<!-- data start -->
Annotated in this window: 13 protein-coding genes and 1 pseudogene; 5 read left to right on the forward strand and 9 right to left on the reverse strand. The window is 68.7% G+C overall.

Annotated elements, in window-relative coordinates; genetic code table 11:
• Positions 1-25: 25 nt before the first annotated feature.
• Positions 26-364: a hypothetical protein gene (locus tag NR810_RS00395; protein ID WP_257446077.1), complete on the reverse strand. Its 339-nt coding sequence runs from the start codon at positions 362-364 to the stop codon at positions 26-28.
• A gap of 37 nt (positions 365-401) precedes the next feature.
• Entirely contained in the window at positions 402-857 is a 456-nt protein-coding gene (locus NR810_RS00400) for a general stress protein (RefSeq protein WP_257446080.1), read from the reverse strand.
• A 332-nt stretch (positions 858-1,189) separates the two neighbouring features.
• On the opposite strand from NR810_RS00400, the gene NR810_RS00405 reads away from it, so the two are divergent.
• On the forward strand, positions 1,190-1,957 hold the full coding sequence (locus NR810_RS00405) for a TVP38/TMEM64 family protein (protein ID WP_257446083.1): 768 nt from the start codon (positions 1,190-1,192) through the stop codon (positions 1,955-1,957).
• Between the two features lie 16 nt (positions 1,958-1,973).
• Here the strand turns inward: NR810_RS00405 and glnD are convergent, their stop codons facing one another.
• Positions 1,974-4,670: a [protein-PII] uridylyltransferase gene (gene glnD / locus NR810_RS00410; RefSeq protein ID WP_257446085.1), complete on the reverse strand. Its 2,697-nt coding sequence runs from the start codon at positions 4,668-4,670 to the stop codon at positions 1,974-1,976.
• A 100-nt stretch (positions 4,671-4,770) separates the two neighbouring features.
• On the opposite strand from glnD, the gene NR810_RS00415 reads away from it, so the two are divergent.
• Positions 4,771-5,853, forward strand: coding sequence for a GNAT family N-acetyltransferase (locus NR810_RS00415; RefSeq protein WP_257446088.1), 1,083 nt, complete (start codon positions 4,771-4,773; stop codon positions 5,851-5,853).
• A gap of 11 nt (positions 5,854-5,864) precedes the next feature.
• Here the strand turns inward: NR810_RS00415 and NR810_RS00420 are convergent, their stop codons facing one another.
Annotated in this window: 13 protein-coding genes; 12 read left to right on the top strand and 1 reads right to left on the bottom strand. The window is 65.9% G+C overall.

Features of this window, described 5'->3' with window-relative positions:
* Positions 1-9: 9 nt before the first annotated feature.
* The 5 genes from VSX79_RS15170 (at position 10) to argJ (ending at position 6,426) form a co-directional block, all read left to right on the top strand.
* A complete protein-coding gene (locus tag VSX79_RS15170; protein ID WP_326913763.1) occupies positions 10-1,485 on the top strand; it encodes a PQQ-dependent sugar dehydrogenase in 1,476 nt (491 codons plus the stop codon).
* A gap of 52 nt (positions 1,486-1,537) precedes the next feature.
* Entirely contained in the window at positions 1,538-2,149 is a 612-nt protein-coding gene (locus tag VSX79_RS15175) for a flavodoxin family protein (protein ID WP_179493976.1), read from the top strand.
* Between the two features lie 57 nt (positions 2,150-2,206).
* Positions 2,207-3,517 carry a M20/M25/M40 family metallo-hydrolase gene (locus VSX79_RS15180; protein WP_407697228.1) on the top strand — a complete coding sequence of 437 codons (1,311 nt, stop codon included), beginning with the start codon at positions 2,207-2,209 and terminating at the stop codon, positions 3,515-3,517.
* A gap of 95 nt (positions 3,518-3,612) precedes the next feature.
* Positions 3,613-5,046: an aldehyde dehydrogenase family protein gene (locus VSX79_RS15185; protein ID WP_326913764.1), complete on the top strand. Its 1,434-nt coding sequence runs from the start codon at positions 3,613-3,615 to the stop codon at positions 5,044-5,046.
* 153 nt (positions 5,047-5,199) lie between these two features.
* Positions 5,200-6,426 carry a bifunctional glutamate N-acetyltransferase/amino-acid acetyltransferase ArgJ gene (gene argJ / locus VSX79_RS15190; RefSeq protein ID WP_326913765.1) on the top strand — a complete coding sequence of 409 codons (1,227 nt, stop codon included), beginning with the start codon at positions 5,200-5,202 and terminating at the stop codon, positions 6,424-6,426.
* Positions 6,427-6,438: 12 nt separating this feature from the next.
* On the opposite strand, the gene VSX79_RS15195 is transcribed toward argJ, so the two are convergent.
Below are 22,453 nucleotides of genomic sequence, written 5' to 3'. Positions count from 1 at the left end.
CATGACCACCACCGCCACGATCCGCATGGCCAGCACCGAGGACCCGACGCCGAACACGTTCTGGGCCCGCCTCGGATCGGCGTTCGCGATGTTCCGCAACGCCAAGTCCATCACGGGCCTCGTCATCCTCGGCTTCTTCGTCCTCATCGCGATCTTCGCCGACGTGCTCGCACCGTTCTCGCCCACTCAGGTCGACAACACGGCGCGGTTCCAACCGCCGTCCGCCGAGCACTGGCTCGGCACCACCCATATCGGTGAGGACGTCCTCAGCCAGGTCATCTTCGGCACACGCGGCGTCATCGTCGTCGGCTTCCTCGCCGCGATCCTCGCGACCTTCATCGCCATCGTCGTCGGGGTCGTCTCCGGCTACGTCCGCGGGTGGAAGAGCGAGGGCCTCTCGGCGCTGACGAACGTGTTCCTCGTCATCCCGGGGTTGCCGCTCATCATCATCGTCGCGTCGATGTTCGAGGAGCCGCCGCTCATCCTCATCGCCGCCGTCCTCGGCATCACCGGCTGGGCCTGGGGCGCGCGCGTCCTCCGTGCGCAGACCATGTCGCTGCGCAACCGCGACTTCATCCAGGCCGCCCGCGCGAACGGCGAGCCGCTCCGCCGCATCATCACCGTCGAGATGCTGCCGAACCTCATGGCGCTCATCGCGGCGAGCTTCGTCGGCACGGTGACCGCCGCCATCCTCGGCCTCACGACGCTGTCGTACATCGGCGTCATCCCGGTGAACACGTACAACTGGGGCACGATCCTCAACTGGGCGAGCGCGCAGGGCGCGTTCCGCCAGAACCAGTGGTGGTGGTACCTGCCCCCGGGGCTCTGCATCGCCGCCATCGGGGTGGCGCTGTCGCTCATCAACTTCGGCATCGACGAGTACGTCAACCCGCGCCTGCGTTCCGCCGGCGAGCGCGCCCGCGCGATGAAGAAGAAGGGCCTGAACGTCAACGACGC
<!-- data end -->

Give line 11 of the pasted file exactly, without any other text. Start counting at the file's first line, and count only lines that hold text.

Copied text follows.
• Here the strand turns inward: NR810_RS00405 and glnD are convergent, their stop codons facing one another.